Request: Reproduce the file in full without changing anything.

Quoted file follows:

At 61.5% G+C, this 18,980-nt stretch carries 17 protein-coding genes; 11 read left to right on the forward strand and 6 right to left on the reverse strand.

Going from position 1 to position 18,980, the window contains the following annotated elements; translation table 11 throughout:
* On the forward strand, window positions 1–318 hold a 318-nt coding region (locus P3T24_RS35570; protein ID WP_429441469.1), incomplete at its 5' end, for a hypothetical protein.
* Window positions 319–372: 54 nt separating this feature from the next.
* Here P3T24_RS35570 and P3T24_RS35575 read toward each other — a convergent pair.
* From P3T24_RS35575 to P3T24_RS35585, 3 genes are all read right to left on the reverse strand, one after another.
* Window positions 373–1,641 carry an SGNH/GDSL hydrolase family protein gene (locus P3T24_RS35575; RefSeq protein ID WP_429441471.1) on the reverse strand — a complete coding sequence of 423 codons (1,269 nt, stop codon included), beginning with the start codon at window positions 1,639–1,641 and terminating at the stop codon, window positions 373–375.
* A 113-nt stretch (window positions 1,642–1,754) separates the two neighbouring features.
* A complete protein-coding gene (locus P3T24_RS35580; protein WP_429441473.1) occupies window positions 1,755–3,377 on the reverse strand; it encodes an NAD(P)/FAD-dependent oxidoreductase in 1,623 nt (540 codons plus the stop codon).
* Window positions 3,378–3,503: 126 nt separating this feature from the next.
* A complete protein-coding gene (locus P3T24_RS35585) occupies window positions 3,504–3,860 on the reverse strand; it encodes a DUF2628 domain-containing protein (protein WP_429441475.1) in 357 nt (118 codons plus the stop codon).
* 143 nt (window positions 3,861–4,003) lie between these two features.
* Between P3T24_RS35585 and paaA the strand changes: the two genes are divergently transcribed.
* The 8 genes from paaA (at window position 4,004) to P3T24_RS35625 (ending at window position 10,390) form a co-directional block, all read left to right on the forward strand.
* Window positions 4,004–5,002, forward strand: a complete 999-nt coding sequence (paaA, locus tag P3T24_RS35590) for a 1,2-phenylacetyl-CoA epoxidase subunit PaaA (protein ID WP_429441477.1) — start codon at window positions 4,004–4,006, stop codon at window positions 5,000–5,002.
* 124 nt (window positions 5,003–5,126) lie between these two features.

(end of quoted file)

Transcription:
At 61.5% G+C, this 18,980-nt stretch carries 17 protein-coding genes; 11 read left to right on the forward strand and 6 right to left on the reverse strand.

Going from position 1 to position 18,980, the window contains the following annotated elements; translation table 11 throughout:
* On the forward strand, window positions 1–318 hold a 318-nt coding region (locus P3T24_RS35570; protein ID WP_429441469.1), incomplete at its 5' end, for a hypothetical protein.
* Window positions 319–372: 54 nt separating this feature from the next.
* Here P3T24_RS35570 and P3T24_RS35575 read toward each other — a convergent pair.
* From P3T24_RS35575 to P3T24_RS35585, 3 genes are all read right to left on the reverse strand, one after another.
* Window positions 373–1,641 carry an SGNH/GDSL hydrolase family protein gene (locus P3T24_RS35575; RefSeq protein ID WP_429441471.1) on the reverse strand — a complete coding sequence of 423 codons (1,269 nt, stop codon included), beginning with the start codon at window positions 1,639–1,641 and terminating at the stop codon, window positions 373–375.
* A 113-nt stretch (window positions 1,642–1,754) separates the two neighbouring features.
* A complete protein-coding gene (locus P3T24_RS35580; protein WP_429441473.1) occupies window positions 1,755–3,377 on the reverse strand; it encodes an NAD(P)/FAD-dependent oxidoreductase in 1,623 nt (540 codons plus the stop codon).
* Window positions 3,378–3,503: 126 nt separating this feature from the next.
* A complete protein-coding gene (locus P3T24_RS35585) occupies window positions 3,504–3,860 on the reverse strand; it encodes a DUF2628 domain-containing protein (protein WP_429441475.1) in 357 nt (118 codons plus the stop codon).
* 143 nt (window positions 3,861–4,003) lie between these two features.
* Between P3T24_RS35585 and paaA the strand changes: the two genes are divergently transcribed.
* The 8 genes from paaA (at window position 4,004) to P3T24_RS35625 (ending at window position 10,390) form a co-directional block, all read left to right on the forward strand.
* Window positions 4,004–5,002, forward strand: a complete 999-nt coding sequence (paaA, locus tag P3T24_RS35590) for a 1,2-phenylacetyl-CoA epoxidase subunit PaaA (protein ID WP_429441477.1) — start codon at window positions 4,004–4,006, stop codon at window positions 5,000–5,002.
* 124 nt (window positions 5,003–5,126) lie between these two features.